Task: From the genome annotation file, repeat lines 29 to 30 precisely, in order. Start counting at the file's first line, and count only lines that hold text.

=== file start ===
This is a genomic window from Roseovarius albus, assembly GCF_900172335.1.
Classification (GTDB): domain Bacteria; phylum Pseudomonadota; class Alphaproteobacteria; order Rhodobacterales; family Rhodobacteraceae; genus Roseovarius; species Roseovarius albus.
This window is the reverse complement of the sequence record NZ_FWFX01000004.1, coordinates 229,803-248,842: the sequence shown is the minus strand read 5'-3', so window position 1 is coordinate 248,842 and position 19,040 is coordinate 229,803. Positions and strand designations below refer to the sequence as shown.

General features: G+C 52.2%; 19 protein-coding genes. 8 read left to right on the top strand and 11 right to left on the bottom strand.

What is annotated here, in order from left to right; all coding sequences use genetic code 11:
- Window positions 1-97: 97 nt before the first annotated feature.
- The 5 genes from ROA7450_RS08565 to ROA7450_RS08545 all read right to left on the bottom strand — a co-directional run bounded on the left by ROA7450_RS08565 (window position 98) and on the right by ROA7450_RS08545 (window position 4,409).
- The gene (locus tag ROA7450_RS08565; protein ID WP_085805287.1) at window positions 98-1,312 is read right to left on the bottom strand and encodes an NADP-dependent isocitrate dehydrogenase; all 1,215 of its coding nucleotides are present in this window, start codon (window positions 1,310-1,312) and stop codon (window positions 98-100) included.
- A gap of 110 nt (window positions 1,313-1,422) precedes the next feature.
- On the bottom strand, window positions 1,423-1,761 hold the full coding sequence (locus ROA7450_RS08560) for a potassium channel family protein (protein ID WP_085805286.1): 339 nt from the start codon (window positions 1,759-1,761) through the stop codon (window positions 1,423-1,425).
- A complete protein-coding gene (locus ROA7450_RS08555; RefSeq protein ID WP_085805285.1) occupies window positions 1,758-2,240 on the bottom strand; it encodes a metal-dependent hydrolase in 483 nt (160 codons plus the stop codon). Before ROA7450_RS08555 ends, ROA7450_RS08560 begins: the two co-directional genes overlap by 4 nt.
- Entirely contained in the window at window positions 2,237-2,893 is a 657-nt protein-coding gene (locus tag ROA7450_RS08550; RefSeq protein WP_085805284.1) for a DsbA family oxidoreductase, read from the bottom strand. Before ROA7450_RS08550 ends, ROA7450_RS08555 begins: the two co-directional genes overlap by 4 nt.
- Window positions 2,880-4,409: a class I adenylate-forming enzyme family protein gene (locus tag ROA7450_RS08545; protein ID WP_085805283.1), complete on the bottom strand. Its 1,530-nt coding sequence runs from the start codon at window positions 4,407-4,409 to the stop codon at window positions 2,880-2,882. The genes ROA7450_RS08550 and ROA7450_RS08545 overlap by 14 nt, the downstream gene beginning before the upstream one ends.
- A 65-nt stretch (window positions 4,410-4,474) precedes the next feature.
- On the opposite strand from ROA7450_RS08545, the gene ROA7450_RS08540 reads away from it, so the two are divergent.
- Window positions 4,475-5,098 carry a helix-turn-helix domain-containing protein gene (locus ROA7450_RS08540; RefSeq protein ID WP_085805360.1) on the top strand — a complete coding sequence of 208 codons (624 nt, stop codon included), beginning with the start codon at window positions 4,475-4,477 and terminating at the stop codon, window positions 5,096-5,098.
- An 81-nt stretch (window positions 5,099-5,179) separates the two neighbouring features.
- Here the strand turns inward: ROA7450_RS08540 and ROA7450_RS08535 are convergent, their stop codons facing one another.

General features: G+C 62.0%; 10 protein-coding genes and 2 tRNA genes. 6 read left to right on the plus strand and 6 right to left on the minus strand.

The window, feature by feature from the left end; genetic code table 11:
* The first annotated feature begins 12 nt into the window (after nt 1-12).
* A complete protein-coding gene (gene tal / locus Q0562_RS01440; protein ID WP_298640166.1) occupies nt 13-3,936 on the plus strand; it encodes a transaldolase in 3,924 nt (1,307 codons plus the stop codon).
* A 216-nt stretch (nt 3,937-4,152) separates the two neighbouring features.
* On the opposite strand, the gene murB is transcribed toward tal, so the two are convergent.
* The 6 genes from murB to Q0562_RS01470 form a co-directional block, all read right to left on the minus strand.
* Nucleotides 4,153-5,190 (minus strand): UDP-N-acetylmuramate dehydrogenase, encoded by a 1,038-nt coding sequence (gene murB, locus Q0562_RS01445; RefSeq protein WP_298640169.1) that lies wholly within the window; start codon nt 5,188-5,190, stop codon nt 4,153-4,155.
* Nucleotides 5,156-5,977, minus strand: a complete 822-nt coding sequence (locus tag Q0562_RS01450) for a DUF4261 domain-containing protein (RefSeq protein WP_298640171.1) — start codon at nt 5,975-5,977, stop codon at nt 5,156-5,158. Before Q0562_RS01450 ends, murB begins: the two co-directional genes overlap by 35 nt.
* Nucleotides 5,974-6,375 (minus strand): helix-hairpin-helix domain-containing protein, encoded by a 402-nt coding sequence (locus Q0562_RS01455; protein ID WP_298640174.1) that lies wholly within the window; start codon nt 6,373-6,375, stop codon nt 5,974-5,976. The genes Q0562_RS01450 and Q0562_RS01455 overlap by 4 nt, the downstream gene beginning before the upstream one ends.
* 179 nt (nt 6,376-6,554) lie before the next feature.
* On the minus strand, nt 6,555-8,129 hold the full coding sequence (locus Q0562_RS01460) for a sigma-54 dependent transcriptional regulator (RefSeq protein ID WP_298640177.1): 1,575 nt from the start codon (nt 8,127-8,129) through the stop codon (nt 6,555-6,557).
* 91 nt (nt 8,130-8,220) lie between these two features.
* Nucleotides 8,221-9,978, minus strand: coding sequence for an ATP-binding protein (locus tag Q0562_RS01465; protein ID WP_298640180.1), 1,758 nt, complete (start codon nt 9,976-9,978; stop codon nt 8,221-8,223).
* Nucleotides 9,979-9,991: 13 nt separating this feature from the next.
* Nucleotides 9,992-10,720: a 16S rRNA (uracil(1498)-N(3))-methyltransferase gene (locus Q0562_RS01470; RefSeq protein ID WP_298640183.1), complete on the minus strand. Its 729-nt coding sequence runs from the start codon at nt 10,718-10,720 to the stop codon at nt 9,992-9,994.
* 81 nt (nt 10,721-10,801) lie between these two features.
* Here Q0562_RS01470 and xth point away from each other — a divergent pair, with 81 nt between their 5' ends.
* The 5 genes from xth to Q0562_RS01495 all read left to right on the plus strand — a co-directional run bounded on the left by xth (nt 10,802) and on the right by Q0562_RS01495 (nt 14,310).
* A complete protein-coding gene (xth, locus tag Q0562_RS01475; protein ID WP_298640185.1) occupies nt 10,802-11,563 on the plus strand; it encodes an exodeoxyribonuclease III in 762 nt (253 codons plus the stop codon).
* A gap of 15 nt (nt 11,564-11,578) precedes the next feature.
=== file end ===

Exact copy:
* 179 nt (nt 6,376-6,554) lie before the next feature.
* On the minus strand, nt 6,555-8,129 hold the full coding sequence (locus Q0562_RS01460) for a sigma-54 dependent transcriptional regulator (RefSeq protein ID WP_298640177.1): 1,575 nt from the start codon (nt 8,127-8,129) through the stop codon (nt 6,555-6,557).